I take a cup with me out to the garden. I know I won't be able to fill it, but I'm an optimist. And sometimes I have been surprised. But I've been watching my raspberries, and I know I'll be lucky to get a taste.
Out to the back of the yard, between the swing and the back fence, along with the failed blueberry bushes and the wild rose that never blossoms, but does provide a thorny deterrent to fence-climbing children, where my much neglected but highly treasured raspberry bushes reside.
Two summers ago, the neighbor house was bought by a community-service organization. They placed two families - mothers with small children, one retarded, the other just not competent - and they renovated the house and yard. They look nice. But when the contractor took down the chain link fence to replace it with a lovely wooden one, they rolled up the fence and tossed it in my ‛weeds'. I complained, and was assured that they would be back to get it, but that never happened. My best bushes were crushed, ensuring no crop of berries last year, and the new shoots were stunted. When I finally, early this spring, persuaded my husband and son to brave the brambles and the scratchy fence, any yearling shoots which might have found the sun around and through the fence came up with it.
So now I survey the damage. Tall weeds where my hardiest raspberries used to grow. Over here to the right, the one shoot that I was counting on for a harvest has yielded to some disease. The leaves have all gone brown; the hard, immature berries red but inedible. This was the first of the ‛new' plants to really produce. I make up my mind not to accept any more ‛new' plants. A friend had found them in his newly acquired and wild yard and thought I might like them. I also thought so, at the time. But after seven years, they are still spindly, producing not a handful of berries. And now diseased. The old strain is hardier, disdainful of disease.
My father bought their ancestors sixty years ago, and planted three rows of them across an acre. For a son of farmers, the berries were one of his attempts to provide some farming experience for his children, some natural produce, without the onerous and time consuming aspects of farming. He also tried rabbits, chickens and bees, but found each of them to be too much work for his electronics-loving soul. My mother loved gardens, so the vegetable crops stayed: pears, apples, berries; as well as tomatoes and other annuals.
They were much better tended than this weed-grown little plot back here. Ten years ago (and nine, and eight) I ransplanted some shoots from my father's back yard. Now, pulling up weak and trampled branches, surveying the drooping heads of the new shoots, hoping that some may survive to produce next year, I find a treasure trove under the leaves. Tiny, no bigger than my little fingernail, they look juicy rather than dry, and the branch they are attached to is not dying.
Why do I bother? It's so much easier to pick up a half pint at the grocery store. Even at something like $3.00 - for that pittance, I will have more berries than this whole patch can boast, even counting the inedible ones.
After mother died, after my divorce, I went back to live with my father, my sons and me, for five years. My sister might come up from Georgia on the Fourth of July, and the berries were never ready. That's why I'm out here now, on July 10th, when they should be at their peak. I would go down the hill to the fringe of the woods and forage in the tall bushes, four feet most of them and some taller. Tramping down the milkweed and other weeds to make trails through the cultivated brambles. When my father noticed my interest, he transplanted some back to rows, tying them up to wires, but the best berries always grew in the milkweed jungle, where the ground was cool and damp. That's probably my biggest mistake here. There isn't mulch enough, the ground isn't damp enough, there isn't shade at the hottest part of the day. There aren't tall weeds to shade the leaves. Hmm...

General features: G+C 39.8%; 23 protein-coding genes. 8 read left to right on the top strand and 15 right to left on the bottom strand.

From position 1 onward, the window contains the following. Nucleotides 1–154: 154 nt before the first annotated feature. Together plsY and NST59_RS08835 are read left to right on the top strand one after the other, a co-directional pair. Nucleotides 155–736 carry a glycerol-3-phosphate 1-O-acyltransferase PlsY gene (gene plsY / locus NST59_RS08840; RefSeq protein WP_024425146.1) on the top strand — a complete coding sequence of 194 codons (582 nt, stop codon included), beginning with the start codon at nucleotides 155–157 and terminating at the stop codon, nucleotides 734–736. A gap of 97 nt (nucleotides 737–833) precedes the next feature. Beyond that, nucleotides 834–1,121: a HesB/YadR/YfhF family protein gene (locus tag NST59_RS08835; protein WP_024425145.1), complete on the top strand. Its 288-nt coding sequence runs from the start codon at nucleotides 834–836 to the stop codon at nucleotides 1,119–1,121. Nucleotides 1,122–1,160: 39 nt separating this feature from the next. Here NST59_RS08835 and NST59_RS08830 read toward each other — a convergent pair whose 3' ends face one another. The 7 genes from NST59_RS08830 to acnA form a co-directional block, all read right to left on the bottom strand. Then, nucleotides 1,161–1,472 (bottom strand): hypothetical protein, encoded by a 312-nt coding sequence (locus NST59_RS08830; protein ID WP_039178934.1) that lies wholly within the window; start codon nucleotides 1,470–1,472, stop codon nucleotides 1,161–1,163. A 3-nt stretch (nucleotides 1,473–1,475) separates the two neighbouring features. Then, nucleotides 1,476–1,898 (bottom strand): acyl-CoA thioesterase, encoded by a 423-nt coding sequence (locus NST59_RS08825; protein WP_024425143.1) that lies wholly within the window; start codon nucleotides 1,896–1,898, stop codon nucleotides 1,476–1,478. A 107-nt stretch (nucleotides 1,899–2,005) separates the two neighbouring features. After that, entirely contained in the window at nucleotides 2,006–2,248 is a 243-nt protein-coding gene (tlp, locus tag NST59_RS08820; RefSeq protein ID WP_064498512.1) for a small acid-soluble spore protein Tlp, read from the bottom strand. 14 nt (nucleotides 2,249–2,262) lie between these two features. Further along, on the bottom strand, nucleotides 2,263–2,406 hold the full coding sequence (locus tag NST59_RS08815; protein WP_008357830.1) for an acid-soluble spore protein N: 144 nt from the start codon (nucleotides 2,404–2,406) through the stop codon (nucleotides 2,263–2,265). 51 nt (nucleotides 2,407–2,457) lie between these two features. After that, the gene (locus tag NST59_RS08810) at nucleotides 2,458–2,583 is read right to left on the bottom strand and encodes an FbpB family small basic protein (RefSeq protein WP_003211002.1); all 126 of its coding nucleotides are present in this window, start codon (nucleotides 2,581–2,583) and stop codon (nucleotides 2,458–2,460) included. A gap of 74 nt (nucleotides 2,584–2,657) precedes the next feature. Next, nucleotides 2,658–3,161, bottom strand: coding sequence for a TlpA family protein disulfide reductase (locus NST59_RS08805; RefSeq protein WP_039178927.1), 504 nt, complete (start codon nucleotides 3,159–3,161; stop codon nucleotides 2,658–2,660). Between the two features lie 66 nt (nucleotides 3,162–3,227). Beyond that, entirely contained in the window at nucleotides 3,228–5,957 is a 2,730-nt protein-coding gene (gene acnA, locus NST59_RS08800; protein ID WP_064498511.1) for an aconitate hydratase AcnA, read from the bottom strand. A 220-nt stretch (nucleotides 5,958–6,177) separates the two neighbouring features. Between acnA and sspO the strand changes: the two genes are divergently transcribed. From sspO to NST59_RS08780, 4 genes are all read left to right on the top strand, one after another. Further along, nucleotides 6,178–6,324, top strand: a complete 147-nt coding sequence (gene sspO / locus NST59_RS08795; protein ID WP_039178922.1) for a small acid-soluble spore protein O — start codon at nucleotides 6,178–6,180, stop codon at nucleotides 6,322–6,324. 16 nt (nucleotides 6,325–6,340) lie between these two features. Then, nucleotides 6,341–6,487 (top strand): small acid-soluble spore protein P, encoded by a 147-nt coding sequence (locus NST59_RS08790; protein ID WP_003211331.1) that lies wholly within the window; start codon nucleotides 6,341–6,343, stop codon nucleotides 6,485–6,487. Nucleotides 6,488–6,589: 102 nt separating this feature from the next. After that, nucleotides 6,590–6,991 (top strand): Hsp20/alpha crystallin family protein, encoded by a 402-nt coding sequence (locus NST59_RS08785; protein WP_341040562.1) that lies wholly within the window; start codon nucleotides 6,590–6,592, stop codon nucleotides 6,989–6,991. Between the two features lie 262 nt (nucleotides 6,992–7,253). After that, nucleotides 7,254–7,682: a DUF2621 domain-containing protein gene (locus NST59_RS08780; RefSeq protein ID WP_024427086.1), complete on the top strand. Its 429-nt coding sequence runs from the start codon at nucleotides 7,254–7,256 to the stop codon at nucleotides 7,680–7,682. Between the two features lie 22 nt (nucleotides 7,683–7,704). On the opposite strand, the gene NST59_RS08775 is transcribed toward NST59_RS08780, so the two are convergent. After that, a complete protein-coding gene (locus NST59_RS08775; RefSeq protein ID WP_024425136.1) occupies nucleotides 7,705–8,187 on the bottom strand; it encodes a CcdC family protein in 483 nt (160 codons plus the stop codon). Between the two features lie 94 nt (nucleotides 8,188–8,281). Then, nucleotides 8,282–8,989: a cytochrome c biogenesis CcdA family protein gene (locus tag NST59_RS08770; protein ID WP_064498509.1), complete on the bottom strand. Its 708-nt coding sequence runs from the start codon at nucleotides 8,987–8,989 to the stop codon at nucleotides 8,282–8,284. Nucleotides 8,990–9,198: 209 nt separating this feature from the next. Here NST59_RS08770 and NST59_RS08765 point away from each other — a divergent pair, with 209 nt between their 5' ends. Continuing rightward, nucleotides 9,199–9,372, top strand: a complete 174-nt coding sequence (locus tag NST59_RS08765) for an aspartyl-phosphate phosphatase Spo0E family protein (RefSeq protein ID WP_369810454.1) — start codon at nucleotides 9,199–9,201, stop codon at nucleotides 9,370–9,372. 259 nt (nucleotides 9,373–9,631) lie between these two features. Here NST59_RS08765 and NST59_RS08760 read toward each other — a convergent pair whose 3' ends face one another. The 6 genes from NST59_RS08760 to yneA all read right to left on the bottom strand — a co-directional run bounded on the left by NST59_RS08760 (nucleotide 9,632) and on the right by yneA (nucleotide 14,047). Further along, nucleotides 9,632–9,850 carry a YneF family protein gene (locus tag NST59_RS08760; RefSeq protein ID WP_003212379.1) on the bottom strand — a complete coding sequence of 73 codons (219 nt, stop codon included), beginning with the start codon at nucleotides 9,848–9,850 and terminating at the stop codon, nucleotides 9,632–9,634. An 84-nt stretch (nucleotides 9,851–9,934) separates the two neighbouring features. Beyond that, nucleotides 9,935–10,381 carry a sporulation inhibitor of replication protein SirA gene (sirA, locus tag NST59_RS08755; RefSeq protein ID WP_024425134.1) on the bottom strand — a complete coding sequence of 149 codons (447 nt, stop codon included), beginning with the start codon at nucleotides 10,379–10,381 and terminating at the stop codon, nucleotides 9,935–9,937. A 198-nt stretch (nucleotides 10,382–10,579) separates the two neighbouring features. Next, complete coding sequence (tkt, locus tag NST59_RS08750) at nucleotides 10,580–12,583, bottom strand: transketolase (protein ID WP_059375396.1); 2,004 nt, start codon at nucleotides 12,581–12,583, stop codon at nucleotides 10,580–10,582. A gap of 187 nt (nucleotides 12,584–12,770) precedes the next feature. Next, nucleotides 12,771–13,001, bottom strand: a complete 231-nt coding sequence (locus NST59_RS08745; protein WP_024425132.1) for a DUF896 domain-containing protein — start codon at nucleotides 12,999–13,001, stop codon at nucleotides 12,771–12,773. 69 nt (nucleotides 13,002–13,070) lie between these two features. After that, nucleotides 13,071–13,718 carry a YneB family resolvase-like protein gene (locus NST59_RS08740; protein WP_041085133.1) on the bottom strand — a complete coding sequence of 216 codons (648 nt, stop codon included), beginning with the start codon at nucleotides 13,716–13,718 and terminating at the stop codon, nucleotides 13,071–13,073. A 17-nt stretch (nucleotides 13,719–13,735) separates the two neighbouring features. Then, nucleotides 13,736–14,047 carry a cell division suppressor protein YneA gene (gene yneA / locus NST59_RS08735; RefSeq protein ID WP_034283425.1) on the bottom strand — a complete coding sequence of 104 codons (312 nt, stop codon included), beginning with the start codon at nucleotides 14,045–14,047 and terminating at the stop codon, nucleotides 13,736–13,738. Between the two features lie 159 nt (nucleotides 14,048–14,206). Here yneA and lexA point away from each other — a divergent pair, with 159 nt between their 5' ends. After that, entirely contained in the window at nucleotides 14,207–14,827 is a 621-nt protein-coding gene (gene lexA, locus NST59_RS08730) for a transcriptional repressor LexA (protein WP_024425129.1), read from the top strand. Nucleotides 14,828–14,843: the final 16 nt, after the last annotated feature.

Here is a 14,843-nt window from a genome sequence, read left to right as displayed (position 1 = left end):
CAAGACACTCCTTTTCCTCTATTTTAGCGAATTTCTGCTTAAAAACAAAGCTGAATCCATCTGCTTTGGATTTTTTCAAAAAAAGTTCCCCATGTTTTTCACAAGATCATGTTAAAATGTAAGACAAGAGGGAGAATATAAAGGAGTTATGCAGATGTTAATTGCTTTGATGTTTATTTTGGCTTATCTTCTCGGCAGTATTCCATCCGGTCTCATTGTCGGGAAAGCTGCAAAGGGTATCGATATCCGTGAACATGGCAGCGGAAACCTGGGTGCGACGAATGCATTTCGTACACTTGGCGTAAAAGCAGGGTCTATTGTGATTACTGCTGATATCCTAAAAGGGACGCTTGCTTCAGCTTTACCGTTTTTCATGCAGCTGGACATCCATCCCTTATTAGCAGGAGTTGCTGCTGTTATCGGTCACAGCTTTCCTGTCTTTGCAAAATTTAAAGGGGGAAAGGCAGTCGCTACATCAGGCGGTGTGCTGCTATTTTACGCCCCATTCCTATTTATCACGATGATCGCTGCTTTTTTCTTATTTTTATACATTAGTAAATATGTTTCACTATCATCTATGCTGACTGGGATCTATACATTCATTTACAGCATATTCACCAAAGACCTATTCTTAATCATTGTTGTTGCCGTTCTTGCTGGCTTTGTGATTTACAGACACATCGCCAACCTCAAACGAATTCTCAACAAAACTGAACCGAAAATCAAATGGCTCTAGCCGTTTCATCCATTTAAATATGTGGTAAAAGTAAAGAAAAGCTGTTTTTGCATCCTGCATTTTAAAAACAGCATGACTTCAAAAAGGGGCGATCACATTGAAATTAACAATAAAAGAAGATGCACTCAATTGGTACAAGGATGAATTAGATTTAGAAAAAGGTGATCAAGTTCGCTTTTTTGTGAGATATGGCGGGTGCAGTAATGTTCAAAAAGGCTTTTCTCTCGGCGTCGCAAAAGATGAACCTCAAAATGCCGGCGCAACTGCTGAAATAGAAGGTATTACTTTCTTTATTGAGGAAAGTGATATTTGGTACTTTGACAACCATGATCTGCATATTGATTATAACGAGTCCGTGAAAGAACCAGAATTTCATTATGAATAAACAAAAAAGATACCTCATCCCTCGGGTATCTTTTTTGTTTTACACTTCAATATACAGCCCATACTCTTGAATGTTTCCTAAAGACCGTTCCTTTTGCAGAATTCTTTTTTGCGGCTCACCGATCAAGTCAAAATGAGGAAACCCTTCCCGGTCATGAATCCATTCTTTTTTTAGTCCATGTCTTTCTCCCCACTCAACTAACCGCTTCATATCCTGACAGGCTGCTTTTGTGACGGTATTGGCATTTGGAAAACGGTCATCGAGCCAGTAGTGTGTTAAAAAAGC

I would go pick in the morning, every day for three weeks. Before the sun got too hot. I am not big on hot. I even made a - well, a thing - out of an old white sheet, that I attached to my head and wrists to provide a moving shade. As soon as I was done, I would drop the berries in the kitchen and head for the bathtub. Do I really want to have enough berries here to serve over vanilla ice cream? An hour of picking in the brambles (not wearing shorts) and hot sun? I'm not supposed to eat ice cream anyway.
There are three berries here. Well, four. Five if I count that one that isn't really quite ripe. Almost without thinking, I pop one in my mouth.
Shorter than the weeds, I reach up for a berry. And another, and another. My fingers turn red. I hardly notice, much less care. We aren't really supposed to be down here pilfering, but harvesting is hard work - if the children eat a few, they are still getting the nutrition, and that's a few mom doesn't have to pick. I'm an explorer in a new land, enjoying my discovery. There's a berry half the size of my thumb. My brothers - the enemy, are over there, creeping up on me, competing for my berries.
The wild, sweet, pungent taste is like no other. As the flavor has gone out of the giant strawberries that grace the supermarket shelves, so has it gone even out of the raspberries. Probably they are picked rather unripe. Or maybe it's the high-yield hybrids. But this berry has all the flavor of summer.
Looking over my (very) small empire, I resolve once again to protect and nourish my father's berries.